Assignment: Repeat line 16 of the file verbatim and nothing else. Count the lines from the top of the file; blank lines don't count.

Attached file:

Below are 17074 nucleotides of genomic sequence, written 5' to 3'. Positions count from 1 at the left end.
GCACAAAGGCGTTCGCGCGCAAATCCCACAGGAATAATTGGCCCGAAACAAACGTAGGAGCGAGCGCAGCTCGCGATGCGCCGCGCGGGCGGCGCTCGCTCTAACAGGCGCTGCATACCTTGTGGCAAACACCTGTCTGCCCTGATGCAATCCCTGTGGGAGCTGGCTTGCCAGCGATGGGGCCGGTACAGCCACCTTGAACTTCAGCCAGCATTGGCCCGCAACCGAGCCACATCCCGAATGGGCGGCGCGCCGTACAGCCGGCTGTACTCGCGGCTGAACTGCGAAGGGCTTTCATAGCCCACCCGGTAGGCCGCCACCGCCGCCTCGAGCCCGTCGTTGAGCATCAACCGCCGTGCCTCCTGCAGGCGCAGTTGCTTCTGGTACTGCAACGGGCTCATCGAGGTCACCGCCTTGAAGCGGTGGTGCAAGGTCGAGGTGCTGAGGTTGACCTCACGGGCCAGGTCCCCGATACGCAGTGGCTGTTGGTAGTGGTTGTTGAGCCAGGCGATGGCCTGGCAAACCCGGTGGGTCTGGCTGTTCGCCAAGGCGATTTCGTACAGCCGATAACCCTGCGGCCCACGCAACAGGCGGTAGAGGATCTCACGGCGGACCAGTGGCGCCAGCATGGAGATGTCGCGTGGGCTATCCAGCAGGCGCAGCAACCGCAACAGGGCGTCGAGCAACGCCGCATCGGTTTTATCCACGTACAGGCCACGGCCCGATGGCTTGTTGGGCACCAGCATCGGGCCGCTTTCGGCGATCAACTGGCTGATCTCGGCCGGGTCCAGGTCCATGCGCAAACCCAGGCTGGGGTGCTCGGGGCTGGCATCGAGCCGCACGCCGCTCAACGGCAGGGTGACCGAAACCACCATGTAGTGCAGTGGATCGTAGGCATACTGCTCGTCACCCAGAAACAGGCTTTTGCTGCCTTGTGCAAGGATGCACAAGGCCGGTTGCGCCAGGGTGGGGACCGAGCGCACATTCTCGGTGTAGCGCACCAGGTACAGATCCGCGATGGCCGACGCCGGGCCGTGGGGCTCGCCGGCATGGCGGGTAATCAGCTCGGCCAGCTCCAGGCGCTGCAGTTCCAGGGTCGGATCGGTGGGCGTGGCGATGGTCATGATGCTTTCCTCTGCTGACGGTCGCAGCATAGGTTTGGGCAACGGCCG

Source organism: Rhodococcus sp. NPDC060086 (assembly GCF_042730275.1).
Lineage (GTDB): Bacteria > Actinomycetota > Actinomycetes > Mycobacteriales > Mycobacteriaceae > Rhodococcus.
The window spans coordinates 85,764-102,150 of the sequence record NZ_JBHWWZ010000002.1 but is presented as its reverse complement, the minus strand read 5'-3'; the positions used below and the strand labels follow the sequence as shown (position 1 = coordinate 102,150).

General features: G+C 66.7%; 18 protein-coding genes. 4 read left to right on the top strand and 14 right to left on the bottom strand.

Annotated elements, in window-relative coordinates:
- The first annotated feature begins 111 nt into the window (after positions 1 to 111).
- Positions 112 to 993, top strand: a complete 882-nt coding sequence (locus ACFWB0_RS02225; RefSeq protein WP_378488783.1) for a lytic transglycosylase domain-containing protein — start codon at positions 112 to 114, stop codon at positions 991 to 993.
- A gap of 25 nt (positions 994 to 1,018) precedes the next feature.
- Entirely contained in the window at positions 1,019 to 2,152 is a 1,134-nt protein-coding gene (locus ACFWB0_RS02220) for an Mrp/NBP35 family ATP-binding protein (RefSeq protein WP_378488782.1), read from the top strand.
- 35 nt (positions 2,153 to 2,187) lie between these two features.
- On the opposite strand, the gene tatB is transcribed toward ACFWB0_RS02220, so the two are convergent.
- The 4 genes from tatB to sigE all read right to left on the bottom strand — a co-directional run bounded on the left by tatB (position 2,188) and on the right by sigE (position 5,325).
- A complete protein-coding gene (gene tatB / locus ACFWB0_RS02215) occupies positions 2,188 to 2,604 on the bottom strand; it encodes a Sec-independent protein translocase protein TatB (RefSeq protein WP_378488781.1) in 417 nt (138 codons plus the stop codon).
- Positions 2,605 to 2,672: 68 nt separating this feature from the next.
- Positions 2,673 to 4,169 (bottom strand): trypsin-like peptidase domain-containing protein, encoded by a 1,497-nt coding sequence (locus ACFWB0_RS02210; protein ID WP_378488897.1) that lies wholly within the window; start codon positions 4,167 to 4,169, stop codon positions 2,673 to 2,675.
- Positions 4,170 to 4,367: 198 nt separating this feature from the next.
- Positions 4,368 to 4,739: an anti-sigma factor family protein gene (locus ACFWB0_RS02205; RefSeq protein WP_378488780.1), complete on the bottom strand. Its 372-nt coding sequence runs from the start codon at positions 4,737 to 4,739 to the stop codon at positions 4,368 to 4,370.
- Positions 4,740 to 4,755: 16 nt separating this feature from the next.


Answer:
- Positions 2,605 to 2,672: 68 nt separating this feature from the next.